With this kind of athlete it is possible that a Freudian defence mechanism entitled somatisation is involved. Somatisation is occurring when emotional disturbance is reflected in physical symptoms. Freud referred to this syndrome as conversion hysteria and specifically investigated several cases of blindness and paralysis of limbs which were primarily emotional in origin. These are extreme examples, but it is not uncommon for individuals, including sportsmen under stress, to develop physical symptoms which at once protect them from anxiety and provide them with an excuse for withdrawing from the stressful situation. The physical symptoms may well disappear when the emotional problem is solved.
Injury as a concoction
Another type of athlete whose injuries cannot be substantiated physically is the malingerer, I.e. the athlete who concocts injuries for his own ends (Ogilvie and Tutko, 1971). He is given to ostentatious demonstrations of pain and injury, and displays a large discrepancy between his stated intentions and his actual performance. The reasons underlying this behaviour vary both between and within individuals: 1. He may seek to avoid training, which is seen as irksome and not strictly necessary. 2. He fears actual injury if he participates. 3. He wishes to cause difficulties for the team and/or the coach because of real or imagined grievances-a particularly effective technique when the player is valuable. He lacks courage for a confrontation, so he reacts in this indirect but effective way. 4. He wants to avoid unfavourable comparison with others, which might occur if he practises and competes. 5. He may not even like the sport, having been coerced into it because of his physical talents or he may have been attracted by the financial prospects.
As for recognising and treating the various kinds of injury-prone athlete it is important that all personnel concerned with ensuring the athlete’s complete recovery should have access to as much information about the individual as possible. Ideally, medical, physical and psychological records should be available to be used by, say, the physiotherapist, to enrich his interaction with the athlete during the treatment phase. If he can establish that he is dealing with a particular kind of injury-prone athlete, then there will be much he can do in terms of lessening the likelihood of future injuries, by encouraging caution, instilling confidence, recommending psychotherapy or advising the athlete’s doctor of his suspicions. The causes of the underlying anxiety would have to be identified to enhance the prospects of complete recovery.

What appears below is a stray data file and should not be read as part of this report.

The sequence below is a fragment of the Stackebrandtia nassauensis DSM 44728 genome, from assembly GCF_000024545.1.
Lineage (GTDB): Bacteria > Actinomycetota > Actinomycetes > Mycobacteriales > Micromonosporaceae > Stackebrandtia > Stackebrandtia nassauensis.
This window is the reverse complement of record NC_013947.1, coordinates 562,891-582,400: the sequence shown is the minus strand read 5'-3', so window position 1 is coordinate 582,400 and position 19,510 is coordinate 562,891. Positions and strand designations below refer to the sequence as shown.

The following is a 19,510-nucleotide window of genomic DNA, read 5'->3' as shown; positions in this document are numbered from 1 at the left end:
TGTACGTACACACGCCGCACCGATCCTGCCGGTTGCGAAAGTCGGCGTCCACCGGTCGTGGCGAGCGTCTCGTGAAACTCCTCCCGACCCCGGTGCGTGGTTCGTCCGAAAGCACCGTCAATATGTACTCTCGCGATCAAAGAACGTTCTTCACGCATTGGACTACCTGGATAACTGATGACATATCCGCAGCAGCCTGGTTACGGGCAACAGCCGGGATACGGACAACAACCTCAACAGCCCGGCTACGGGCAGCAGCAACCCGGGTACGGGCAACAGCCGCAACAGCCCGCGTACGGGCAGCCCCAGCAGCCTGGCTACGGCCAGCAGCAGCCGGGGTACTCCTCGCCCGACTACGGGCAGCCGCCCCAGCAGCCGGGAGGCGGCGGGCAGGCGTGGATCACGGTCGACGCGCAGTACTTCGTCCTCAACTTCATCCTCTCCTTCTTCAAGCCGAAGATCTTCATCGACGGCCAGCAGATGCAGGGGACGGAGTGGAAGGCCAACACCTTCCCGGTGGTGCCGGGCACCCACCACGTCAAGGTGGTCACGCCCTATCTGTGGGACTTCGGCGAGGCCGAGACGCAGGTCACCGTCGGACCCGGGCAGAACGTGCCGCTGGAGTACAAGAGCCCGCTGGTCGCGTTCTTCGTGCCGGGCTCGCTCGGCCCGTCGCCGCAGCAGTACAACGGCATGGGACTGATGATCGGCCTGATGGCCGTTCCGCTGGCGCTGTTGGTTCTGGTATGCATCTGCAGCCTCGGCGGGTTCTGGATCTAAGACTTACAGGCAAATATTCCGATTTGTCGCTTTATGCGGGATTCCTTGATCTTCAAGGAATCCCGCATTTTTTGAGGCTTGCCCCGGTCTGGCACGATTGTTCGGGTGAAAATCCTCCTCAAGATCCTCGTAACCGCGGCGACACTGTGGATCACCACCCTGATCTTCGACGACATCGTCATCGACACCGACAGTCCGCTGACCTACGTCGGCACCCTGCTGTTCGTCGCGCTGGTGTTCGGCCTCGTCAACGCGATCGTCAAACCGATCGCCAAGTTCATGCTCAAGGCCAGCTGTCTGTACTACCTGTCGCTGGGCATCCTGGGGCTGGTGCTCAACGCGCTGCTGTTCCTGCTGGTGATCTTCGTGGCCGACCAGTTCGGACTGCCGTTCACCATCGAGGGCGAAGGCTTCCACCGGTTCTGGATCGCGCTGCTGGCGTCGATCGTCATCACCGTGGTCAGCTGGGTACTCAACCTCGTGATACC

Several authors have emphasised the need for cooperation among players, coaches, physical educators, trainers, physiotherapists, psychologists and physicians (e.g. Ryde, 1971; Godshall, 1975; Jackson et al, 1978). Vulnerability profiles could be established on the basis of epidemiological data. Any athlete could then he checked to assess his degree of vulnerability to injury or illness, thus allowing the possibility of positive injury prevention. Moore (1967) listed several conditions which might identify the psychologically vulnerable athlete: 1. Discrepancy between ability and aggressiveness. 2. Discrepancy between father and son in ability/aggressiveness. 3. Uninhibited aggressiveness and/or feelings of invulnerability. 4. Excessive fear of injury. 5. Extensive history of injuries. 6. Concealment or exaggeration of injuries. 7. Success phobia.
What is certain is that there is no one way of handling injury-prone athletes and even sympathy would not be recommended universally. With the malingerer or some of the psychologically injured athletes, sympathy would tend to reinforce the undesirable behaviour patterns. Concern for an athlete’s well-being can lead to anxiety in the coach and anxious coaches tend to produce anxious athletes.
For progress to be made in the investigation of the phenomenon of injury occurrence and its prevention, systematic research is needed. It should embrace a wide variety of hypothetically important factors in a well-controlled context. However, much useful information could be gained without sophisticated experimental techniques. For example, the perceptive coach with comprehensive records of the athlete under his control could produce evidence meriting more detailed investigation. He may find that the lack of confidence displayed by a particular injury-prone athlete is a product of nothing more complex than a lack of fitness, induced by inadequate training per se, or by training constraints imposed by previous injury. It is obvious that any individual competing in sports where physical demands are high and injuries are common should be exceptionally fit. It is equally obvious that the physiotherapist and trainer have an essential role to play in preparing the injured athlete’s path to maximum fitness. Confidence, one of the keys to success, can only be enhanced by supreme fitness.
The highly motivated athlete presents a special problem in that complete physical fitness is essential if he is to avoid injuries. Any lack of fitness and his high competitiveness will lead him to push beyond a safety margin, and as a result incur injury. Such athletes are prone to becoming permanently weakened, both physically and psychologically.
Physical fitness together with psychological fitness has a liberating effect on the athlete. One often hears the remark that an athlete should know his limitations. It is suggested that the greatest athletes are those who do not know their limitations, but who have the confidence to explore their potential and push back the limits, a confidence born of supreme physical and psychological fitness.